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      Download the Game Design and Indie Game Marketing Freebook   07/19/17

      GameDev.net and CRC Press have teamed up to bring a free ebook of content curated from top titles published by CRC Press. The freebook, Practices of Game Design & Indie Game Marketing, includes chapters from The Art of Game Design: A Book of Lenses, A Practical Guide to Indie Game Marketing, and An Architectural Approach to Level Design. The GameDev.net FreeBook is relevant to game designers, developers, and those interested in learning more about the challenges in game development. We know game development can be a tough discipline and business, so we picked several chapters from CRC Press titles that we thought would be of interest to you, the GameDev.net audience, in your journey to design, develop, and market your next game. The free ebook is available through CRC Press by clicking here. The Curated Books The Art of Game Design: A Book of Lenses, Second Edition, by Jesse Schell Presents 100+ sets of questions, or different lenses, for viewing a game’s design, encompassing diverse fields such as psychology, architecture, music, film, software engineering, theme park design, mathematics, anthropology, and more. Written by one of the world's top game designers, this book describes the deepest and most fundamental principles of game design, demonstrating how tactics used in board, card, and athletic games also work in video games. It provides practical instruction on creating world-class games that will be played again and again. View it here. A Practical Guide to Indie Game Marketing, by Joel Dreskin Marketing is an essential but too frequently overlooked or minimized component of the release plan for indie games. A Practical Guide to Indie Game Marketing provides you with the tools needed to build visibility and sell your indie games. With special focus on those developers with small budgets and limited staff and resources, this book is packed with tangible recommendations and techniques that you can put to use immediately. As a seasoned professional of the indie game arena, author Joel Dreskin gives you insight into practical, real-world experiences of marketing numerous successful games and also provides stories of the failures. View it here. An Architectural Approach to Level Design This is one of the first books to integrate architectural and spatial design theory with the field of level design. The book presents architectural techniques and theories for level designers to use in their own work. It connects architecture and level design in different ways that address the practical elements of how designers construct space and the experiential elements of how and why humans interact with this space. Throughout the text, readers learn skills for spatial layout, evoking emotion through gamespaces, and creating better levels through architectural theory. View it here. Learn more and download the ebook by clicking here. Did you know? GameDev.net and CRC Press also recently teamed up to bring GDNet+ Members up to a 20% discount on all CRC Press books. Learn more about this and other benefits here.


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  1. congrats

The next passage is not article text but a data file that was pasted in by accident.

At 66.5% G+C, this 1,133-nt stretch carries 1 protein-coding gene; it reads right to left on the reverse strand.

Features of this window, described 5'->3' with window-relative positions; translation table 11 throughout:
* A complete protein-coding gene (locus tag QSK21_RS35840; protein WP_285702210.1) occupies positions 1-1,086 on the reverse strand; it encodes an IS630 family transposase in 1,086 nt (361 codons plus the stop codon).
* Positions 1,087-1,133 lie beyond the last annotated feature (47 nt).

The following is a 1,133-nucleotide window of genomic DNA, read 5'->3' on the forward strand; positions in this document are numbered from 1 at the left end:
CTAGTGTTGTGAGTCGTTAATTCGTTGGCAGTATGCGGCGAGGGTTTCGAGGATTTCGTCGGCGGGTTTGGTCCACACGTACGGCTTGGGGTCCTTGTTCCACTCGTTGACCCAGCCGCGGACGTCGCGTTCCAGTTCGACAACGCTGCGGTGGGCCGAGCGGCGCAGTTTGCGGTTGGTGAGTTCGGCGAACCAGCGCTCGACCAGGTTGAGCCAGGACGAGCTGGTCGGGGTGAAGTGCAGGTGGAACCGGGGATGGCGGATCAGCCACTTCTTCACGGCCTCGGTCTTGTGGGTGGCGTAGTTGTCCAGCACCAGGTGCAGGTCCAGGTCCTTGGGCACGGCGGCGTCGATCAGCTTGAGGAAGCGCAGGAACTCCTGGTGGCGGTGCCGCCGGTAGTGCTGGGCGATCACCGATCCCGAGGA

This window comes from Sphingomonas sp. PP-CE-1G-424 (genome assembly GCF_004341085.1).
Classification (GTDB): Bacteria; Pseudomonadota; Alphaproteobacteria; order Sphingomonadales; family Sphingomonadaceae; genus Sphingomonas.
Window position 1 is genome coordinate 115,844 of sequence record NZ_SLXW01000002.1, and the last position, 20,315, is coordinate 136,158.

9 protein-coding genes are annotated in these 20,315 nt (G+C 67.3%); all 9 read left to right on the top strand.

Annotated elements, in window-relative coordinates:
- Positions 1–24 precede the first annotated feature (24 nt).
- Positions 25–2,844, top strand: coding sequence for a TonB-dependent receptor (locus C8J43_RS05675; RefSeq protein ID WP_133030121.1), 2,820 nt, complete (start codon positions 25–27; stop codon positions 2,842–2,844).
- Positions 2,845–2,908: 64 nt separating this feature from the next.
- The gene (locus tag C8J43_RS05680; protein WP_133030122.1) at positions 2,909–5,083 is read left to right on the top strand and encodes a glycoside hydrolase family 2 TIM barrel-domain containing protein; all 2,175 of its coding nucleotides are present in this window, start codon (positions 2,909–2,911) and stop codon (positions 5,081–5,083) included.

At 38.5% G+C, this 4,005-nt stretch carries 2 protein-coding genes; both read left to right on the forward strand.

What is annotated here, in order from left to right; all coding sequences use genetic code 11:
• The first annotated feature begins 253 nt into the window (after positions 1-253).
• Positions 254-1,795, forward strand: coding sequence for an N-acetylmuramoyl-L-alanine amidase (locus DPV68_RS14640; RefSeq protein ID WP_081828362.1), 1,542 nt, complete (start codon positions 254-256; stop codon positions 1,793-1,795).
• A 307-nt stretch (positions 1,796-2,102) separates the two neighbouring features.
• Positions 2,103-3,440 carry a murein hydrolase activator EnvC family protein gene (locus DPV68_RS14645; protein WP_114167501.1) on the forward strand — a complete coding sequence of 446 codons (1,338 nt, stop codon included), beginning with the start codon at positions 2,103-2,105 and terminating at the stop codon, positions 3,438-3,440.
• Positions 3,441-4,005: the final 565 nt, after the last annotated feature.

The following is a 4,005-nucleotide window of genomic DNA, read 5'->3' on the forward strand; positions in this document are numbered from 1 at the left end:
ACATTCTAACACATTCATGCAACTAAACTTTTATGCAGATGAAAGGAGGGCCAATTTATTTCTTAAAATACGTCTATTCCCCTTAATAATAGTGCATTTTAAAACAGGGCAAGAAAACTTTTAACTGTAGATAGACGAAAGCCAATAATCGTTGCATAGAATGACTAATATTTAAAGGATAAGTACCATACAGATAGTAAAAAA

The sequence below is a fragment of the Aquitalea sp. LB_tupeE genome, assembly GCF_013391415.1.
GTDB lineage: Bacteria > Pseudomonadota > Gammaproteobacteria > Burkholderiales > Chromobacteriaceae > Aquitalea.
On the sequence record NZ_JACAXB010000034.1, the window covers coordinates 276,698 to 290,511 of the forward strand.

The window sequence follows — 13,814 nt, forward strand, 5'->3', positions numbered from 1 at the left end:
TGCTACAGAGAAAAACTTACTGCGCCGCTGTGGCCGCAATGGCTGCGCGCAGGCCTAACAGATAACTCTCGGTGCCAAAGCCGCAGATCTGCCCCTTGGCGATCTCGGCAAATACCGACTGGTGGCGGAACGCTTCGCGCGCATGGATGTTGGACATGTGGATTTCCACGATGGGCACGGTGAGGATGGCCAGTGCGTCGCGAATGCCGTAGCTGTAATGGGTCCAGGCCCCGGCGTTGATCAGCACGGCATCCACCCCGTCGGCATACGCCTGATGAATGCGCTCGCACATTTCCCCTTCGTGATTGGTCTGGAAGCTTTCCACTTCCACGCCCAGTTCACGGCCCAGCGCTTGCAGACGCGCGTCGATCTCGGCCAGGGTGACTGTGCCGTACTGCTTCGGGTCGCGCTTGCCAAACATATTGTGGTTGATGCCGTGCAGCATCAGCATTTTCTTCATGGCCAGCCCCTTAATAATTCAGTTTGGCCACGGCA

2. I believe the context here can't be too obscure. This is a video game dev site after all. [quote name='Servant of the Lord' timestamp='1352536318' post='4999582'] Hodgeman rightly mentioned the warning bells that emerge when "Circle" has to ignore either width or height. The warning bells are actually telling you that Circle doesn't have a width or a height, it has a radius or a diameter. You use the diameter to "calculate" the circle's width or height - except that the diameter is exactly equal to the height and is exactly equal to the width, so nobody bothers explicitly calculating it with circles. But just because a circle's width and height happen to be equal to the circle's diameter, that doesn't mean the circle's width and height are the diameter (or vise-versa). You'd actually be reusing the variable "width" or the variable "height" for an entirely different purpose that just happens to be equal, which wouldn't be good (in this situation, it's a very mild issue - but it's still not a good habit to get into). [/quote] No. As I see it, the Circle class will include all three: width, height and diameter. The width and height still serves the same purpose for Circle class as it did for Rectangle class. Now, the diameter variable (or maybe radius), will be used to calculate the area of the circle. [quote] There's a more serious, but more subtle issue with re-using the Shape's width, height, x, and y. As I already mentioned, you'd actually be re-purposing either width or height for a different purpose. But how many people here realize you'd also be re-purposing x and y for a different purpose as well? ... What is x and y? A coordinate on a Cartesian grid. Right? But in naming it 'x' and 'y' you are actually naming it what it is, instead of what it's for (Which is why it would be better off wrapped in a Point or Coord class). A variable's type should say what the variable is, but the variable's name should describe it's purpose. What does 'x' mean to a Shape? 'x' does not describe the purpose, it only describes that it is a horizontal location in space. It could serve any purpose - the name isn't describing the purpose. It's precisely because it's so generically named that you tricked yourself with your Shape class, and also trick future users of your class: [/quote] I don't agree with this. The width and height variables are raw data. Data should be used for whatever it needs to be used. Of course, the 'x' variable could be named better, let's say 'x_coordinate', or even better, as you say, it could be a point. But my argument is that EVERY child of the Shape class will need a x variable and a y variable, or a point, etc. It doesn't matter where the point will be located in the shape, the object stills need it. The Circle class example is the 'whale' of the mammals class. I must say, I have nothing against composition. I use it much in my code. Yet some things simply belong in a class. And I can't conceive how the child can't have access to the parents data when he is INHERING from that same class. If you permit to me make another example: [source lang="cpp"]class Dog{ private: Fangs fangs; //many other variables }; class GermanShepherd : public Dog{}[/source] So you are telling me that class GermanShepherd can't have access to Dog class's private variables? Or are you going to argue that some dogs don't howl, so they don't fit together in a class. Should I compose GermanShepherd class from Dog class? You are arguing against inheritance, not against protected variables! [font=courier new,courier,monospace]inhere [?n?h??] vb (intr; foll by in) to be an inseparable part (of)[/font]